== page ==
Manjung Hindu Sabha Orphanage Fund


Provides support to this orphanage. Sitiawan, Malaysia

Fund #53

Introduction

The orphanage was founded in 1996 by the Manjung Hindu Sabha (MHS), when three siblings were abandoned by their parents in Sitiawan. The Manjung Orphanage now provides a loving home for 30 children (orphans and abandoned) and is responsible for their cultural advancement and education.

The orphanage strives to give the best possible education to every child in its care, and to ensure that children who leave it will be able to sustain themselves and their families in a decent and loving way. The Manjung Orphanage likes to think that it is building the foundations of a compassionate society through the love and peace that it offers to the children in its care. The orphanage personnel are striving under harsh conditions to provide joy and happiness for all the children, so they can proudly call Manjung their home.

Facilities

The Orphanage is housed in the Ashram hall complex. The two-story building beside the hall is the temporary home for the children. The top floor consists of two rooms which are the sleeping quarters for the children. They are separated by gender in the two rooms.

With the help of various donations, the Orphanage recently purchased a van, essential for the education travels of the children. It is mainly used to provide a secure vehicle for transporting the younger children to and from nearby schools.

Activities

The children partake in a series of indoor and outdoor activities such as:

1) Weekly lessons on Hinduism:

The lessons include Basic Hindu philosophy, Meditation and and Hatha Yoga, and are conducted by volunteers.

2) Daily Puja and Bhajans.

Every morning the children gather together to participate in a puja. The puja is conducted by the older children. Bhajans are conducted in the evening before dinner.

3) Handicraft Classes.

The creativity of the children is encouraged by making handicraft which will be used in various fund raising activities.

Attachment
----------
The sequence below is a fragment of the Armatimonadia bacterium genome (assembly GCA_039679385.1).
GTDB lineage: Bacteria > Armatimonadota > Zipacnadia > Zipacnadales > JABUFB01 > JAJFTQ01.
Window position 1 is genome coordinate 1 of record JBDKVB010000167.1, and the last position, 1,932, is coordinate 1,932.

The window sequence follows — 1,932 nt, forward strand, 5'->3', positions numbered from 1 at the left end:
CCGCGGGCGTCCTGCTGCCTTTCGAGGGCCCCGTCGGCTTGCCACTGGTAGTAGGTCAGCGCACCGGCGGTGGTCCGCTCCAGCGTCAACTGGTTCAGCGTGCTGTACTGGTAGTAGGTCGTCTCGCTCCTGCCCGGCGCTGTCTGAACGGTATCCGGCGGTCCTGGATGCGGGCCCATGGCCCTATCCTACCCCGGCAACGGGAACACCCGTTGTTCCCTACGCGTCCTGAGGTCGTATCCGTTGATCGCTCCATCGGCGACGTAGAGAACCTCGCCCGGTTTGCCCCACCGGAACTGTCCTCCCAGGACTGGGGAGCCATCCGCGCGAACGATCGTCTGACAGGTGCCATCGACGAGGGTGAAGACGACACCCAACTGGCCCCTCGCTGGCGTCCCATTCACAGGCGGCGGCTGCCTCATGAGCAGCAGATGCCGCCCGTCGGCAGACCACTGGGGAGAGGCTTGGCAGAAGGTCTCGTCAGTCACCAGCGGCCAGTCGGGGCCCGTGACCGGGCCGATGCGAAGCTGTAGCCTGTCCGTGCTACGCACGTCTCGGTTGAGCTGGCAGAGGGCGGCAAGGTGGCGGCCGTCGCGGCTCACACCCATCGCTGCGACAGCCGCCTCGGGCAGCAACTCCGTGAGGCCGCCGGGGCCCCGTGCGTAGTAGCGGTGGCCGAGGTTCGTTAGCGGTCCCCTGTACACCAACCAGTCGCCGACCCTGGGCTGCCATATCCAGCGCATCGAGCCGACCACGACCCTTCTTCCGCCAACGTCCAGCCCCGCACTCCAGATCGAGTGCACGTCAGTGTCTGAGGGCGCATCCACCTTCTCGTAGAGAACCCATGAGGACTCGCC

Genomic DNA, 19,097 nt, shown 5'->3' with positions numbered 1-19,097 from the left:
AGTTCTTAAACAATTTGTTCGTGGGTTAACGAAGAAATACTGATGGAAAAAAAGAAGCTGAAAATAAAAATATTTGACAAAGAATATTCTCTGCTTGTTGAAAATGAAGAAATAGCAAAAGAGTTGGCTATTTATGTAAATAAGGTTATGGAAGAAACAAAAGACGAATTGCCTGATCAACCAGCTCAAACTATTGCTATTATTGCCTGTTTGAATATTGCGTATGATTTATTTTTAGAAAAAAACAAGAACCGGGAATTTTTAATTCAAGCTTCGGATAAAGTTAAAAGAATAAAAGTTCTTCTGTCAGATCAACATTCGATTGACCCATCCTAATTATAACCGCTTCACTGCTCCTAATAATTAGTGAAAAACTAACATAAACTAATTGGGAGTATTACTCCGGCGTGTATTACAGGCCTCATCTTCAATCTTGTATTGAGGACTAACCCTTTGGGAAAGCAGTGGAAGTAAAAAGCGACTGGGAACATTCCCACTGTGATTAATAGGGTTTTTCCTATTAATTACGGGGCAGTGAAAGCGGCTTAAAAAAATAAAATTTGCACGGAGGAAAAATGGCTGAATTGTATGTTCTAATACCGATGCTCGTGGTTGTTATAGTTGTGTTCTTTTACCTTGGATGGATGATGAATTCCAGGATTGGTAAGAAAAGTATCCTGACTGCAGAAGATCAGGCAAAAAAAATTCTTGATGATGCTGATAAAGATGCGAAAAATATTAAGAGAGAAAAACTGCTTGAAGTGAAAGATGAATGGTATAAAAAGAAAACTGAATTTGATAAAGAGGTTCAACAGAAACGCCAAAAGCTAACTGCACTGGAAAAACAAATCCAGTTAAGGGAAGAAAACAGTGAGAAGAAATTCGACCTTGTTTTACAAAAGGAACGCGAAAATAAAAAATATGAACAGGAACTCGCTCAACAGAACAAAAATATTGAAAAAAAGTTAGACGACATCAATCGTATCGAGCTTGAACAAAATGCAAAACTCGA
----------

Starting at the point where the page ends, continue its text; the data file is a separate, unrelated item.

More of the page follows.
4) Dance Class

Classical Baratha Natyam classes are conducted once a week.

5) Outdoor activities include outings with visitors

Management

Mr Aramban (pictured above) is the President of the Orphanage and has dedicated an important part of his life to the activities of the children. He is assisted by a dedicated team of volunteers in maintaining and managing the orphanage.

President: Mr. Aramban

Vice President: Mr. Jeganathan

Secretary: Mr. Dhanasegaran

Treasurer: Mr. Kaliappan

Finance

The average expenses of the orphanage per month are RM 2,500-00 (US$675). These expenses include food, medical expenses, housing, transportation, as well as costs for a caretaker/cook.

Location

The orphanage is located in the town of Sitiawan in the State of Perak. It is about 90km from Ipoh, the state capital.

Address

Sanathana Dharma Ashram (MHS) 101, Jalan Astaka Kg Serdang, 32000 Sitiawan, Perak, Malaysia

Future Plans

The orphanage personnel have many plans for securing a good life for the children that are living in its premises at the moment and the ones that will be part of the Manjung family in the years ahead. All the plans are subject to the amount of money that can be raised through donations and the fund raising activities in which the children partake.

One of the most immediate and necessary needs is to build a three-story building that will separate the male from the female children, and give them more space and freedom. The orphanage has already managed to purchase a nearby piece of land and has raised RM29,000-00 (US$7,800) to initiate the project. Unfortunately a lot more funds are needed for the building and to improve the standard of living of the children.

Support Us

The orphanage is a totally voluntary and non-profit organization and can survive only by the generous support and donations which are provided by kind hearted people from all over the world. We hope you will be able to join them in this great cause of keeping the children happy in a place they can call "home" and build solid foundations for their present and future.

Any donation, small or large, can provide an improvement to the living conditions of the Manjung children.

The Manjung Orphanage Endowment fund was setup in order to provide continuous financial support for the very difficult conditions that the staff and children in Manjung experience every day. We strive to provide the most secure future for the orphanage and the best standard of living for the children.